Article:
Surbier, for a start you might find this helpful- it is the only ALS tutorial that I know of that provides several clear graphical examples. As does the author of that tutorial, I also find it easier to think in terms of ALS Chains since the construct of the ALS xz-rule (2 ALS sets), ALS xy-wing rule (3 sets) and ALS xy-chain (>=4 sets) are all the same- the only difference is the number of sets and restricted commons:

http://www.sudoku.org.uk/SudokuThread.asp?fid=4&sid=10326&p1=1&p2=11ALS Chains are in a category that I call Pattern A solving which refers to pure, visible, 'what is' patterns such as naked pairs, xy-wings and the like (as opposed to Pattern B solving which refers to the nice loop & AIC chains). Over the last year or two I have been concentrating on manual solving only puzzles at the > SE=8 level, beyond the SSTS point (Simple Sudoku limit) which, for me at least, don't lend themselves easily to pencil & paper solving, but lately I decided to take some time out & go back to my collection of Los Angeles Times Diabolicals (usually SE < 7.4) and 'refresh' my basic method Pattern A solving skills & for this situation, I find that pencil & paper works just fine.

IMO, ALS Chains are the most powerful method available for this type of solving (one reason being that in their most powerful form, they are much like grouped nice loops or AICs), but I find they are more likely to be both useful & reasonably easy to find in end-stage solving when there are likely to be more bivalue & trivalue cells. It's easier to explain my procedure with some graphics. The following is from a real-world solution of the LA Times diabolical from 04/15/07. In this case, two 4-set ALS Chains broke the puzzle:

The graphic is pretty self-explanatory: The ALS sets are distinguished by colored cells and the black lines show the connection between the restricted commons. The flanking pink & green sets 'point' to & thus eliminate the 2 in r2c9. One would think that finding a 4-set ALS Chain (aka ALS xy-chain) might be difficult using only pencil & paper, but it actually isn't if you practice a lot. Often, since this can be the most strategic point in the solving, I will first make a copy of the puzzle to work on since I'm going to be marking up the puzzle quite a bit. I start by circling with light pencil potential sets, particularly those where there are 2 bivalue cells in which only one digit is duplicated (as opposed to almost naked pairs where 2 digits are duplicated) because it is going to be easier to find restricted common connections with these types of sets eg. the green, blue, and pink sets above. Next I circle almost naked pair sets such as the orange set above (couldn't find an easy way to circle the set in the graphic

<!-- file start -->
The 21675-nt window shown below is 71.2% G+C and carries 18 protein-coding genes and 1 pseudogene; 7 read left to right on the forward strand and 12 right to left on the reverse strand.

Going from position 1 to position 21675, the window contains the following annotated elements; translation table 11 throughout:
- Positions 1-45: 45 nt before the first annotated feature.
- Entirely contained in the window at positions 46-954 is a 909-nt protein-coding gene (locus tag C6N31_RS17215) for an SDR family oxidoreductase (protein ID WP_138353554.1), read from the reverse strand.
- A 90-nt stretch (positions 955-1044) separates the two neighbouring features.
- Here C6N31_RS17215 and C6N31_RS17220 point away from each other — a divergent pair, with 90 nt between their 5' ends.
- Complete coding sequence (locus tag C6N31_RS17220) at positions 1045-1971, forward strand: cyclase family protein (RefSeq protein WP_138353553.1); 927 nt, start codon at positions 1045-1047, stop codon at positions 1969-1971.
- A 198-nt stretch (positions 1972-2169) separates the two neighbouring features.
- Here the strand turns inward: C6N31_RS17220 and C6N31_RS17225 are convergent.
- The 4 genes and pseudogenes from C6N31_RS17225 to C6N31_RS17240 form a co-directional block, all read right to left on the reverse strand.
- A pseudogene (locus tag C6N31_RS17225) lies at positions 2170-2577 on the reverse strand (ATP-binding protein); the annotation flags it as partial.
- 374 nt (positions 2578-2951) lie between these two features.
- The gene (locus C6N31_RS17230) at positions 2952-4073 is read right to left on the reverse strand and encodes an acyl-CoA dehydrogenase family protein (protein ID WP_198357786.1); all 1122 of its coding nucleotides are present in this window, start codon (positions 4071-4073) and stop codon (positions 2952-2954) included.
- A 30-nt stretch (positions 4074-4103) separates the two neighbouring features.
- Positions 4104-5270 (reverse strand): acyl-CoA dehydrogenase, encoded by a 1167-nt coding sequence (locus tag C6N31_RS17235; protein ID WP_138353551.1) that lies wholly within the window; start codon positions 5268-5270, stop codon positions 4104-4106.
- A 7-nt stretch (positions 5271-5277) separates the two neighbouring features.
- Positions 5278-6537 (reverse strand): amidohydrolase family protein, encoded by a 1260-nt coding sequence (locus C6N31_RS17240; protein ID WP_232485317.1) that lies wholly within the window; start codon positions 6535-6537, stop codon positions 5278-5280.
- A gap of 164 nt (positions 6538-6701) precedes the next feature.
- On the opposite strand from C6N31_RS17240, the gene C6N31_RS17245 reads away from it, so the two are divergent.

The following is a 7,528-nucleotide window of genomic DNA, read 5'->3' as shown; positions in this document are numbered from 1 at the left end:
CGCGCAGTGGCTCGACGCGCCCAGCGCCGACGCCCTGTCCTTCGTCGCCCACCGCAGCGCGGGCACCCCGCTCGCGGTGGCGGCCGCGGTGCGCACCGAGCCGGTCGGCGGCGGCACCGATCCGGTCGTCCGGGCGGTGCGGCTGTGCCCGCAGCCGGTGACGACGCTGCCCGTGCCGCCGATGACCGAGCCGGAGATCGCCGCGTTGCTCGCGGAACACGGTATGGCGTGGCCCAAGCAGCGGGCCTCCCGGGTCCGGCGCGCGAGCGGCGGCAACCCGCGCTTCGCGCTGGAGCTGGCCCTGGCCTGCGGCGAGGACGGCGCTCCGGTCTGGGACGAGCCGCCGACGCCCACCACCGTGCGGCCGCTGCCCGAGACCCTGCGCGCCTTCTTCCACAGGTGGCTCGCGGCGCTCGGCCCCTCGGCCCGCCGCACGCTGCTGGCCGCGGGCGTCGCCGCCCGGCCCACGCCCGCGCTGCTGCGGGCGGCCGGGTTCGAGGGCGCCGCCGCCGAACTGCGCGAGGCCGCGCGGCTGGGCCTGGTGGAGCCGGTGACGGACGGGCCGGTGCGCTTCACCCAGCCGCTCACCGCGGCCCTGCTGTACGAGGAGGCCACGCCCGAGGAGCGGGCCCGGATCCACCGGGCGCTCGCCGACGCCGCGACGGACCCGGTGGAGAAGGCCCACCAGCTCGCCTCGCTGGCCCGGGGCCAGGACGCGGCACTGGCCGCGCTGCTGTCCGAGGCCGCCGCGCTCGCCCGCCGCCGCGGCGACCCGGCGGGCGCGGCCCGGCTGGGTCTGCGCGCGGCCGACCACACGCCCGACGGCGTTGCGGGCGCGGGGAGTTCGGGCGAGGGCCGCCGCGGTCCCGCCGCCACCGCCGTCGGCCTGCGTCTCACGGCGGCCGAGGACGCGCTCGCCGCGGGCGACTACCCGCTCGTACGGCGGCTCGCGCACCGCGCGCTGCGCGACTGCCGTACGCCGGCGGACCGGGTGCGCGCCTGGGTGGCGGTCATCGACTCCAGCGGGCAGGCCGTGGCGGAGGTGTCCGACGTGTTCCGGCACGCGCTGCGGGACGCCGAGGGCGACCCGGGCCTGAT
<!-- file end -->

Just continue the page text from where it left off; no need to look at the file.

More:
).

Finally, I isolate other sets that might be useful such as perhaps the set in r3c46 (2,8,9), but here I draw a square around them. Now I am able to look at the puzzle and see the isolated sets & see what I can make of them. It takes a bit of practice to decide which method works best for you, but if you understand the underlying principle of ALS Chains and find the best way of isolating potential sets, you find that they start to jump out at you even with pencil & paper. If you get to the point where you can find 4-set chains, then something like a 2-set ALS xz-rule will be a piece of cake!

The final ALS Chain above which totally dismantles this puzzle is a good example of why I first start looking for 2 bivalue cells where only one of the digits is duplicated. Because in these types of sets there are 2 single digits such as the 2 and the 5 in the blue set and the 1 and the 9 in the pink set, it is more likely that restricted common connections can be found between otherwise distant sets. Note how the blue set connects the green & orange sets that are some distance apart.